Long live the King!
Nettleford documentary to premiere in February
THE Lennie Little-White-directed documentary on the life and work of academic and choreographer Professor Rex Nettleford is complete.
It is set to premiere in February to coincide with the anniversary of his death. Nettleford died suddenly in Washington, DC, on February 2, 2010.
According to Little-White, the documentary, titled Long Live the King!, was commissioned by the Rex Nettleford Foundation headed by Sir Shridath Ramphal.
“We managed to create a balance that looks at his humble beginnings in Trelawny, his academic prowess, and his pinnacle in the dance,” says Little-White who conceptualised and directed the production. “Despite all his accolades in academia, the arts and governance — at home and abroad, Professor Nettleford took pride in being an ordinary man. We believe we have captured that essence in the film,” he says.
Long Live the King! contains interviews with former Jamaican Prime Ministers Edward Seaga, P J Patterson and Bruce Golding, Nobel laureate Derek Walcott, reggae troubadour Jimmy Cliff, Sir Hillary Beckles and Barbadian member of parliament Mia Mottley.
Little-White says these are just a few luminaries that feature prominently in the video chronicles of the late professor’s life. However, he feels the most revealing aspects of the Nettleford story come from the mouth of the ‘king’ himself.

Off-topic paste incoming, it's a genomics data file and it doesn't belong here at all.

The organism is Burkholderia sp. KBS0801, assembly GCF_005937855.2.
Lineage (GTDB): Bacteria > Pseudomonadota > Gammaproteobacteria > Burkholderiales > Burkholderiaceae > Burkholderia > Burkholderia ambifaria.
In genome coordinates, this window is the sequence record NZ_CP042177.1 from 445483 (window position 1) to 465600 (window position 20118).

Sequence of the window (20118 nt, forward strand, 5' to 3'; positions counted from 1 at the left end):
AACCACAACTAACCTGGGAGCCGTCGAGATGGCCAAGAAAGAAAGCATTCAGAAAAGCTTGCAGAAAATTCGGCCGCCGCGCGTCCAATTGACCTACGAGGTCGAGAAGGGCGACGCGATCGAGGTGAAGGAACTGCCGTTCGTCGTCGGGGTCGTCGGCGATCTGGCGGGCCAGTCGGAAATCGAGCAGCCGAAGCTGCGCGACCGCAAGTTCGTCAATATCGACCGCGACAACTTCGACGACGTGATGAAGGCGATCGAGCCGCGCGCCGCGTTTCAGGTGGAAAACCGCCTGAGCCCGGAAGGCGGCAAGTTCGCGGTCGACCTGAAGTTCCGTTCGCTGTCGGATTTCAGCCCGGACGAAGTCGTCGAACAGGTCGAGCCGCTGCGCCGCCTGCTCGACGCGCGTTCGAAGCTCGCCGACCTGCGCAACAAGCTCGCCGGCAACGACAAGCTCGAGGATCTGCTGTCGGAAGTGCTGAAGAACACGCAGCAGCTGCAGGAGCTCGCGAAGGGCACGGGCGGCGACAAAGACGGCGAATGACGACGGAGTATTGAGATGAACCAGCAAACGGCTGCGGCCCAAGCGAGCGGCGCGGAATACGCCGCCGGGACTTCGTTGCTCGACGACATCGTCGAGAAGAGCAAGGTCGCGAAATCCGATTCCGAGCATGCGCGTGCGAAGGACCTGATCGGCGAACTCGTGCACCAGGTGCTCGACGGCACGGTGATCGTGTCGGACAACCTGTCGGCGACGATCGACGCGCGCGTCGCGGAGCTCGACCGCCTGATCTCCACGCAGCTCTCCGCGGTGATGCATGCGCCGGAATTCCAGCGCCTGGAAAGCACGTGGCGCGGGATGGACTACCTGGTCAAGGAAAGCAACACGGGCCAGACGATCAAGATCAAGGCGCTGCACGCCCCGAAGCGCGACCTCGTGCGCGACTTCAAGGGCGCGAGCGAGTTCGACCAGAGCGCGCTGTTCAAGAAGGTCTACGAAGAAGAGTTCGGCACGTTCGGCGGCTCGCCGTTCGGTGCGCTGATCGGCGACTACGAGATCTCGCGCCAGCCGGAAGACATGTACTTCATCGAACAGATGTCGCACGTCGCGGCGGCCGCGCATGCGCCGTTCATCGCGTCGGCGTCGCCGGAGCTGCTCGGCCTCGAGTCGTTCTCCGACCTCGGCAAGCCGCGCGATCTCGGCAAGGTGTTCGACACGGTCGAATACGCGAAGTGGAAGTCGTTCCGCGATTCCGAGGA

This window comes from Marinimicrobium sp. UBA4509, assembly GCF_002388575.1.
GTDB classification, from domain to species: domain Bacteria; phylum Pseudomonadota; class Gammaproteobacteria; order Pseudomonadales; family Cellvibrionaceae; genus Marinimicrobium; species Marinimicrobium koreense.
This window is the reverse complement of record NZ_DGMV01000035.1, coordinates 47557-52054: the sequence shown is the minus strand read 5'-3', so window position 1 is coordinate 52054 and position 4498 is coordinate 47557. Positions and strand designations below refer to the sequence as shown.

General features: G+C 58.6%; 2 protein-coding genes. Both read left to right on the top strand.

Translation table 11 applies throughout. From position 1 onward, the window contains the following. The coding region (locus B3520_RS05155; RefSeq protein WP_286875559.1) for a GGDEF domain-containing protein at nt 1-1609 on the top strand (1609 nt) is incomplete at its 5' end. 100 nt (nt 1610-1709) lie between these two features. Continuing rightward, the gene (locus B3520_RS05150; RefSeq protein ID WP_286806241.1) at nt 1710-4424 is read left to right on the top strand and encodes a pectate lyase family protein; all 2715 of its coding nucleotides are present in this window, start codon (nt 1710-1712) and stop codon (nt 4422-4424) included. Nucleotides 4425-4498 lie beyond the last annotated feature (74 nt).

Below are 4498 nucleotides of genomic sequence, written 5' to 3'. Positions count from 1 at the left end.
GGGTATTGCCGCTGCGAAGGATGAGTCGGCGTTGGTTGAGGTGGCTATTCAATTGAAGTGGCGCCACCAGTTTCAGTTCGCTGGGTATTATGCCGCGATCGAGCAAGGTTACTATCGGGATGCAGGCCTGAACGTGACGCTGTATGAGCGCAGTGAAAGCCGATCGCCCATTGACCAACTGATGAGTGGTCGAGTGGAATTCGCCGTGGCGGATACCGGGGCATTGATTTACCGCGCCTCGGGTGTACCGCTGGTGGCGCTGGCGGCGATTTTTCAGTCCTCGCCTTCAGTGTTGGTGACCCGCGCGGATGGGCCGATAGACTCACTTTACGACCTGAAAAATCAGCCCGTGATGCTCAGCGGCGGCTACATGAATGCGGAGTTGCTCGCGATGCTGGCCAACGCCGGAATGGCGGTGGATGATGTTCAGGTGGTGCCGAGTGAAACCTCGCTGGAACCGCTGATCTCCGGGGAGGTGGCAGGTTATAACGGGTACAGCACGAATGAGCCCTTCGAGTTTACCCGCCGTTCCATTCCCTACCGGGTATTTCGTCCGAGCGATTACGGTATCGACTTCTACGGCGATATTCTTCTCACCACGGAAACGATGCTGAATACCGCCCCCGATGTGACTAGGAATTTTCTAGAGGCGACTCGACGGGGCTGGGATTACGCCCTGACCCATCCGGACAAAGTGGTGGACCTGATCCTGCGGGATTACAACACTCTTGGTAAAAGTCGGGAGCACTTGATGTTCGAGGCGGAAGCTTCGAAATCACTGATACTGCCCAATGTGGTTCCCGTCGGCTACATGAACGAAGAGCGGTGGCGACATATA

“[We have woven] a patchwork quilt of many interviews done in the last quarter of his life [which] creates an incredible insight into what made the man who will be forever revered around the world for his intellect and his role in the arts.”
His life as a co-founder of the National Dance Theatre Company (NDTC), dancer and choreographer will feature prominently in Long Live the King!Little-White says archival footage will show him in works such as Plantation Revelry, The King Must Die, and his signature piece Kumina. The director says the work would not be complete without the photographic contribution of ace photographer, Maria La Yacona who has documented the work of the NDTC since it started in 1962. This is balanced by the rural photographic essays of Dr Owen Minott that help to illustrate the early years of ‘young Rex’ in Trelawny.
Original music was scored by Jon Williams and the story is narrated by Adrian Atkinson and Professor Edward Baugh. Multiple screenings of Long Live the King! will be held around the world by the Rex Nettleford Foundation in February.